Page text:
They insisted that they adhered to a traditional belief in the liberty of the individual, and in free trade, free markets and freedom from what they called government “intrusions,” including taxes, military drafts, compulsory education, business regulations, welfare programs and laws that criminalized homosexuality, prostitution and drug use.
Fueling the right
Since the 1970s, the Kochs have spent at least $100 million — some estimates put it at much more — to transform a fringe movement into a formidable political force aimed at moving America to the far right by influencing the outcome of elections, undoing limits on campaign contributions and promoting conservative candidacies, think tanks and policies.
But they said they had not given money to any Tea Party candidates. “I’ve never been to a Tea Party event,” David Koch told New York magazine in 2010. “No one representing the Tea Party has ever even approached me.”
Still, he and his brother acknowledged roles in founding and contributing money to Americans for Prosperity, the right-wing advocacy group that was widely reported to have provided logistical backing for the Tea Party and other organizations in election campaigns and the promotion of conservative causes.
Among the groups they supported was the American Legislative Exchange Council, an organization of conservative state legislators and corporate lobbyists. Alec, as the group is known, drafts model state legislation that members may customize for introduction as proposed laws to cut taxes, combat illegal immigration, loosen environmental regulations, weaken labor unions and oppose gun laws.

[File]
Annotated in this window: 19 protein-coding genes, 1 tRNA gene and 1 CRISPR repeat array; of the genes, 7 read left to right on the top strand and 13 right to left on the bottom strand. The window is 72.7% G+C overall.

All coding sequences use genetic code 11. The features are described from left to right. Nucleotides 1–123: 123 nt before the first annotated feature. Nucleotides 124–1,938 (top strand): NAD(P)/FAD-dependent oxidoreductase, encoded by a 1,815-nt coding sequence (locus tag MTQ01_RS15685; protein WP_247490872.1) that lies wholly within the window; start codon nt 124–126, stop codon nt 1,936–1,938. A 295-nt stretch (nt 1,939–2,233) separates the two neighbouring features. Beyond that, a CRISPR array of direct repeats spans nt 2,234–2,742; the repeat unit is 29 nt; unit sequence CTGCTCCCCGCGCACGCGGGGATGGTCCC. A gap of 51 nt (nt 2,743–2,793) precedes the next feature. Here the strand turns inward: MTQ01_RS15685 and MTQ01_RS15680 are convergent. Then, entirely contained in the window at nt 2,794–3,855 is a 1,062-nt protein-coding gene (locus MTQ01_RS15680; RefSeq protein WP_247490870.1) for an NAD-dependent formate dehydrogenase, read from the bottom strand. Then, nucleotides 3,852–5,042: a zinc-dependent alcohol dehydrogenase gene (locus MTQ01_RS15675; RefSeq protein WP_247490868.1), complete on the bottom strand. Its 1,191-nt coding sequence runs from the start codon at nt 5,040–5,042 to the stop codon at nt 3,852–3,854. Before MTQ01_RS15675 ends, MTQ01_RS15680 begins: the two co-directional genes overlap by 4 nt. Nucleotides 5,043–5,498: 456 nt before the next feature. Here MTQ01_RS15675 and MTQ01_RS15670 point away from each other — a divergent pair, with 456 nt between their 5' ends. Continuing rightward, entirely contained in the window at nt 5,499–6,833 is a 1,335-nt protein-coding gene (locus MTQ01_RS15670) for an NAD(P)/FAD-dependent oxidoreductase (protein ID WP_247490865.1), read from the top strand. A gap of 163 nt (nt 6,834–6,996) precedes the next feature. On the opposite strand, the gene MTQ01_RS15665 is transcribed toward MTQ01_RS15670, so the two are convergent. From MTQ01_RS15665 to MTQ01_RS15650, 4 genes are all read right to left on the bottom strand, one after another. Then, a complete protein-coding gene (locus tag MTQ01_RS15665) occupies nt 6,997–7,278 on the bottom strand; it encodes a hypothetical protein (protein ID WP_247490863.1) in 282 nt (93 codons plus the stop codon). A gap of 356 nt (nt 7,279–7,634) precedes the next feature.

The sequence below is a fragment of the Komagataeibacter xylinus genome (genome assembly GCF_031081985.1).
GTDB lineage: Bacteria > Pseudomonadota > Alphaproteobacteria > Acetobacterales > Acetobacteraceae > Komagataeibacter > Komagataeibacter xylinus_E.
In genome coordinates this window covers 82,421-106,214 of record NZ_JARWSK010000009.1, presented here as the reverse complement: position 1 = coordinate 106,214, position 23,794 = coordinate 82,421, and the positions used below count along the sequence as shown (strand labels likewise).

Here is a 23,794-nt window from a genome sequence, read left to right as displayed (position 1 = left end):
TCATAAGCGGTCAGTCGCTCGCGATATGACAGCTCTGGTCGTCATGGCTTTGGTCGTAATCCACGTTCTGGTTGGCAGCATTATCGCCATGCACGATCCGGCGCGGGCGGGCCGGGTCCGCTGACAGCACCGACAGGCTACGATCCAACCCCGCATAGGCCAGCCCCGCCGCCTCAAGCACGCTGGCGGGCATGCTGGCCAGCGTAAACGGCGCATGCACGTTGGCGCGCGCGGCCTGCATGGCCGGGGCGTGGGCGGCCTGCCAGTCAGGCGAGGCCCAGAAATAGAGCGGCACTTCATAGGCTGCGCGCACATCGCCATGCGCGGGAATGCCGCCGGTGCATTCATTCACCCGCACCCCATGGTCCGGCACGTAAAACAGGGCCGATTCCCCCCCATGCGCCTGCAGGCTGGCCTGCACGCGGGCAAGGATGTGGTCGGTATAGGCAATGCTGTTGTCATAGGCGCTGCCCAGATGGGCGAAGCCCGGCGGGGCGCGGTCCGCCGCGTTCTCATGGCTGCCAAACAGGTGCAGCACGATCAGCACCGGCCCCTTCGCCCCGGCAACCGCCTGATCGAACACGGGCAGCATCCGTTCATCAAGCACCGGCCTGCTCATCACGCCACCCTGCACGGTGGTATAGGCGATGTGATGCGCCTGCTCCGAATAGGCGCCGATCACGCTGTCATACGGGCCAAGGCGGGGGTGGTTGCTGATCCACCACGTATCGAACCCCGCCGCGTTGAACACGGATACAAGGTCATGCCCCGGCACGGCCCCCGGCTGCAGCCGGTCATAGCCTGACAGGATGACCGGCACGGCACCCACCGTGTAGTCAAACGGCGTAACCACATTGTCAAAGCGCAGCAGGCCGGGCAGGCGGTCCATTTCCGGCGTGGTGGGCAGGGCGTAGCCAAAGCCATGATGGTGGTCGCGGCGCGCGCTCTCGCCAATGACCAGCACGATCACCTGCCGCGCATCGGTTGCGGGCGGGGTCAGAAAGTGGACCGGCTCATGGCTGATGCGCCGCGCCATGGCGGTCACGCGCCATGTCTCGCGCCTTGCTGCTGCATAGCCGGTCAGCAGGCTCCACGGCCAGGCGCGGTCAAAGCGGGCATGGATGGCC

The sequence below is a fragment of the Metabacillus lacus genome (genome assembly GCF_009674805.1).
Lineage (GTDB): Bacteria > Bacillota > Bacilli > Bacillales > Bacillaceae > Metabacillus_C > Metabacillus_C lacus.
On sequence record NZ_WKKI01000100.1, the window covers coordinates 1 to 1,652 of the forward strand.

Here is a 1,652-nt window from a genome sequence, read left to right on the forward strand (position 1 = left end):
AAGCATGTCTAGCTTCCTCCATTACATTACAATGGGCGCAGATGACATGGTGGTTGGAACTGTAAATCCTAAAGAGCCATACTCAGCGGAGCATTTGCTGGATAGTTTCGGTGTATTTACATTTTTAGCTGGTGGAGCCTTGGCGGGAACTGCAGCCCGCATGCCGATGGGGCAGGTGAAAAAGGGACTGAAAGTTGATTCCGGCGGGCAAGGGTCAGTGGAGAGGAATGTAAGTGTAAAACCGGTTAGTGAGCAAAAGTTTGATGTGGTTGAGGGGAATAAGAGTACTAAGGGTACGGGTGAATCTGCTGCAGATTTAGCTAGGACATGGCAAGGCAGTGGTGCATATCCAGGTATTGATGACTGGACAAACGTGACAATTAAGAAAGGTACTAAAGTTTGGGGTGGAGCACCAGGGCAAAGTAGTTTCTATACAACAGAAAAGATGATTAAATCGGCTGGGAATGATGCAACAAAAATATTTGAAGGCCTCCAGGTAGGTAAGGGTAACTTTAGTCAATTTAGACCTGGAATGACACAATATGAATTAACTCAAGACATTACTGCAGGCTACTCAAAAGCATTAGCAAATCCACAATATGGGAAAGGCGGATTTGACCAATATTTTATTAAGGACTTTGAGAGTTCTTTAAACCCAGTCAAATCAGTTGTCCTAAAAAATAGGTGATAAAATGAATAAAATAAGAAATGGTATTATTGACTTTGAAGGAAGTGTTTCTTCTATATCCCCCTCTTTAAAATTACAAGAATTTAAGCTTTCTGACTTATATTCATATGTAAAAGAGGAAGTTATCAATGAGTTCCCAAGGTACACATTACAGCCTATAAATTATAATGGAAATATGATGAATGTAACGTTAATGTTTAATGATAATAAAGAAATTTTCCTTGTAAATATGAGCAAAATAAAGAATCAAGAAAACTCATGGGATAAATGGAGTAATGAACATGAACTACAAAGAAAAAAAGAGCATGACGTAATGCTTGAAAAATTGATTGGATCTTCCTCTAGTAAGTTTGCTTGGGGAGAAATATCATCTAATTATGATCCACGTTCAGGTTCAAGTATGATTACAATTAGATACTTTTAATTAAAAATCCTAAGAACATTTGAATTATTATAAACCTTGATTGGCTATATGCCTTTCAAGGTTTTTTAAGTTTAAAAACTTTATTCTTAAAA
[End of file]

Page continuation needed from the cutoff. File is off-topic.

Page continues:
As part of their longstanding crusade for lower taxes and smaller government, the Koch brothers in recent years opposed dozens of transit-related initiatives in cities and counties across the country, a review by The New York Times found. Campaigns coordinated and financed by Americas for Prosperity fought state legislation to fund transportation projects, mounted ad campaigns and public forums to defeat transit plans, and organized phone banks to convince citizens that public transit was a waste of taxpayers’ money.
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